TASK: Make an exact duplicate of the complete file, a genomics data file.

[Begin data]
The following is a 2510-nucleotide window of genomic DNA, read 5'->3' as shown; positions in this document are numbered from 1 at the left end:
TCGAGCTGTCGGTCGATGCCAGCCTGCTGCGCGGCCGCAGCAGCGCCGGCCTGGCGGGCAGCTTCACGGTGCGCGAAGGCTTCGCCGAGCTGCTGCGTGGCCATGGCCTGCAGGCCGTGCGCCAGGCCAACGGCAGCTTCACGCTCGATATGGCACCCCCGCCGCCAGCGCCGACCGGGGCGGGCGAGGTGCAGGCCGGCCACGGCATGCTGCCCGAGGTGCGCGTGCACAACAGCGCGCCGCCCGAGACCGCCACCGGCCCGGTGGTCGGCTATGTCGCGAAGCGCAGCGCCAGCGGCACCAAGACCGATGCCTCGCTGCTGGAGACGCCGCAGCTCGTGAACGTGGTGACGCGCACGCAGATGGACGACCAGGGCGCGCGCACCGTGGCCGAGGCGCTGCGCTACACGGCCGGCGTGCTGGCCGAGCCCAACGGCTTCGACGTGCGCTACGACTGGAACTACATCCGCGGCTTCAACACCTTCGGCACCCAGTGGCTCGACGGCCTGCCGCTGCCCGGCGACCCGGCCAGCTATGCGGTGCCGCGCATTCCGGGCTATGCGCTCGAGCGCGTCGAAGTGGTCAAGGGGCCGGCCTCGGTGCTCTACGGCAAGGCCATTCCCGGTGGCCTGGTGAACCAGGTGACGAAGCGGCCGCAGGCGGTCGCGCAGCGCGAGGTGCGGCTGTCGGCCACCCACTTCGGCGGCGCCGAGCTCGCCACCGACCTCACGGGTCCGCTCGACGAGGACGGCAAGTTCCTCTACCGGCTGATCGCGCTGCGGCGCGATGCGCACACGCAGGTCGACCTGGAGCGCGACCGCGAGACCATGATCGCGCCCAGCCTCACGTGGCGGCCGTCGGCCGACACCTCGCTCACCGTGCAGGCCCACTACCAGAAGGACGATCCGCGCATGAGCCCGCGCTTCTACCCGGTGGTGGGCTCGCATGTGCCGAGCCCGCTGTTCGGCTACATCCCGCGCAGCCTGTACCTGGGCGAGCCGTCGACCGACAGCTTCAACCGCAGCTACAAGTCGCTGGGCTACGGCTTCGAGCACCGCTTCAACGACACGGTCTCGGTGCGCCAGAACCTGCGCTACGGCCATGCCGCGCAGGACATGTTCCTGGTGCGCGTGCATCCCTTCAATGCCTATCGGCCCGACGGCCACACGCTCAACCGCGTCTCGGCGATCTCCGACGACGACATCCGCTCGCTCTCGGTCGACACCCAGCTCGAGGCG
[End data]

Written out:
The following is a 2510-nucleotide window of genomic DNA, read 5'->3' as shown; positions in this document are numbered from 1 at the left end:
TCGAGCTGTCGGTCGATGCCAGCCTGCTGCGCGGCCGCAGCAGCGCCGGCCTGGCGGGCAGCTTCACGGTGCGCGAAGGCTTCGCCGAGCTGCTGCGTGGCCATGGCCTGCAGGCCGTGCGCCAGGCCAACGGCAGCTTCACGCTCGATATGGCACCCCCGCCGCCAGCGCCGACCGGGGCGGGCGAGGTGCAGGCCGGCCACGGCATGCTGCCCGAGGTGCGCGTGCACAACAGCGCGCCGCCCGAGACCGCCACCGGCCCGGTGGTCGGCTATGTCGCGAAGCGCAGCGCCAGCGGCACCAAGACCGATGCCTCGCTGCTGGAGACGCCGCAGCTCGTGAACGTGGTGACGCGCACGCAGATGGACGACCAGGGCGCGCGCACCGTGGCCGAGGCGCTGCGCTACACGGCCGGCGTGCTGGCCGAGCCCAACGGCTTCGACGTGCGCTACGACTGGAACTACATCCGCGGCTTCAACACCTTCGGCACCCAGTGGCTCGACGGCCTGCCGCTGCCCGGCGACCCGGCCAGCTATGCGGTGCCGCGCATTCCGGGCTATGCGCTCGAGCGCGTCGAAGTGGTCAAGGGGCCGGCCTCGGTGCTCTACGGCAAGGCCATTCCCGGTGGCCTGGTGAACCAGGTGACGAAGCGGCCGCAGGCGGTCGCGCAGCGCGAGGTGCGGCTGTCGGCCACCCACTTCGGCGGCGCCGAGCTCGCCACCGACCTCACGGGTCCGCTCGACGAGGACGGCAAGTTCCTCTACCGGCTGATCGCGCTGCGGCGCGATGCGCACACGCAGGTCGACCTGGAGCGCGACCGCGAGACCATGATCGCGCCCAGCCTCACGTGGCGGCCGTCGGCCGACACCTCGCTCACCGTGCAGGCCCACTACCAGAAGGACGATCCGCGCATGAGCCCGCGCTTCTACCCGGTGGTGGGCTCGCATGTGCCGAGCCCGCTGTTCGGCTACATCCCGCGCAGCCTGTACCTGGGCGAGCCGTCGACCGACAGCTTCAACCGCAGCTACAAGTCGCTGGGCTACGGCTTCGAGCACCGCTTCAACGACACGGTCTCGGTGCGCCAGAACCTGCGCTACGGCCATGCCGCGCAGGACATGTTCCTGGTGCGCGTGCATCCCTTCAATGCCTATCGGCCCGACGGCCACACGCTCAACCGCGTCTCGGCGATCTCCGACGACGACATCCGCTCGCTCTCGGTCGACACCCAGCTCGAGGCG